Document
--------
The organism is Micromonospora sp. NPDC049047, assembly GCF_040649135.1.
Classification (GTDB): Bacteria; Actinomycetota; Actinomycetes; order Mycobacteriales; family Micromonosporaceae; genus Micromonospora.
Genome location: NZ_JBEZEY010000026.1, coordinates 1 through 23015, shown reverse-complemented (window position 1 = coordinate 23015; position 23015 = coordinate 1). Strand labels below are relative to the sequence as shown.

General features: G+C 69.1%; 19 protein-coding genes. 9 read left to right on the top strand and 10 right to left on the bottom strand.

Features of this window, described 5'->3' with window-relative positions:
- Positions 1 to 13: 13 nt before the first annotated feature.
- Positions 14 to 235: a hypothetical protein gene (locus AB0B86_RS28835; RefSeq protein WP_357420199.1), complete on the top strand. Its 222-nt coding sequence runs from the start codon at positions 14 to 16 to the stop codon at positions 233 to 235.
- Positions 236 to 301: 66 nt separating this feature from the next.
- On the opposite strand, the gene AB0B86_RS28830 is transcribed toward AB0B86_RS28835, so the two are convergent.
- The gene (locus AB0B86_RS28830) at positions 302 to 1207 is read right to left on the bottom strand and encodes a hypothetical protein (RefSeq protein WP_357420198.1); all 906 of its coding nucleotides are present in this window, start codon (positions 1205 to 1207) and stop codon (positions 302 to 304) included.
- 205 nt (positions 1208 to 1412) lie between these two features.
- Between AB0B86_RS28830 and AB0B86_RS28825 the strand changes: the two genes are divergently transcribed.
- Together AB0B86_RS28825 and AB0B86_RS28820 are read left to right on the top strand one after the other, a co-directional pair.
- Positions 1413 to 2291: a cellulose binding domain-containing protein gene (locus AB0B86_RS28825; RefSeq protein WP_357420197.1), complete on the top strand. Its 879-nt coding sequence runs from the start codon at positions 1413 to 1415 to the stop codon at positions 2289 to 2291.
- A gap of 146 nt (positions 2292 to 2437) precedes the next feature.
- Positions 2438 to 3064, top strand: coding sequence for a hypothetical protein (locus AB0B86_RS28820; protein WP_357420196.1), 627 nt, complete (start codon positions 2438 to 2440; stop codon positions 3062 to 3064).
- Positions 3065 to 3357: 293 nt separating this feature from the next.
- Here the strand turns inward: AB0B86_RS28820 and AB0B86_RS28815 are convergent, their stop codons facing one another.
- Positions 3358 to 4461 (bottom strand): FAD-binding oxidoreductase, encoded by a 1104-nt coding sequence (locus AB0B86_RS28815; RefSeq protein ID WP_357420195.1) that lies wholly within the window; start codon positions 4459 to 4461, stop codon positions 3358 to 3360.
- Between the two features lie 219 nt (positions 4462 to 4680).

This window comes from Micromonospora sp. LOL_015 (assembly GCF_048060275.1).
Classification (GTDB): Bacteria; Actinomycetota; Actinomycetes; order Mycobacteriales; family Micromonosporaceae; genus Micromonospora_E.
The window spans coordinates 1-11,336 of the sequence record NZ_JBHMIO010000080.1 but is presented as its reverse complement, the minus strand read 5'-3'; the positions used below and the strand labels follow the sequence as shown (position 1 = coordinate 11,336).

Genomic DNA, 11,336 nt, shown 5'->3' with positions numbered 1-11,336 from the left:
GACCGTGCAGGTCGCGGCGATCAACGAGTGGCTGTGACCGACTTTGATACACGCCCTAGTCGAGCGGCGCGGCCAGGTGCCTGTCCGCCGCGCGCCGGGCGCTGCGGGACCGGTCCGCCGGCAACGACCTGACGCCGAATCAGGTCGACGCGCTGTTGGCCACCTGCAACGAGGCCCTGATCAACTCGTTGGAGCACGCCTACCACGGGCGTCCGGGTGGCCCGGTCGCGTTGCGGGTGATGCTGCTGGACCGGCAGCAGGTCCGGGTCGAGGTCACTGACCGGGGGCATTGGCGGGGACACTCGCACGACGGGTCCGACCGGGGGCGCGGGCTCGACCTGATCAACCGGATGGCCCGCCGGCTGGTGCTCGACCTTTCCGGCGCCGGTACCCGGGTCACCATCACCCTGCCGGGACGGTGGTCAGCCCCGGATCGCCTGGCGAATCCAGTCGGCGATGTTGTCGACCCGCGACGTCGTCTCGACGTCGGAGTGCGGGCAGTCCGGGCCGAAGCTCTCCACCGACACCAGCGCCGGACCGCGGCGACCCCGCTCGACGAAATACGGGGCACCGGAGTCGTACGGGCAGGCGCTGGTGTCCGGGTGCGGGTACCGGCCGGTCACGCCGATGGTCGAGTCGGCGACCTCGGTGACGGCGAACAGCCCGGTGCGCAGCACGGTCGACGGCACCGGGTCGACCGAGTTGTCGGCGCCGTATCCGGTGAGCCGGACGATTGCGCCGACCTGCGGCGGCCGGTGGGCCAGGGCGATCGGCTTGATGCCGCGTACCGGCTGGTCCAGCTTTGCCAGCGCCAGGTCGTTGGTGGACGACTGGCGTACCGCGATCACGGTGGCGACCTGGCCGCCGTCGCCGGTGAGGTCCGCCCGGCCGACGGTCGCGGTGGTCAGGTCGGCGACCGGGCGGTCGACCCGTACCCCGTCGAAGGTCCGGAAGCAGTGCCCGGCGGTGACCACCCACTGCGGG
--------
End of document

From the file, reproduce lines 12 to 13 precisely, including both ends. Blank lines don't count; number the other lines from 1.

- Between AB0B86_RS28830 and AB0B86_RS28825 the strand changes: the two genes are divergently transcribed.
- Together AB0B86_RS28825 and AB0B86_RS28820 are read left to right on the top strand one after the other, a co-directional pair.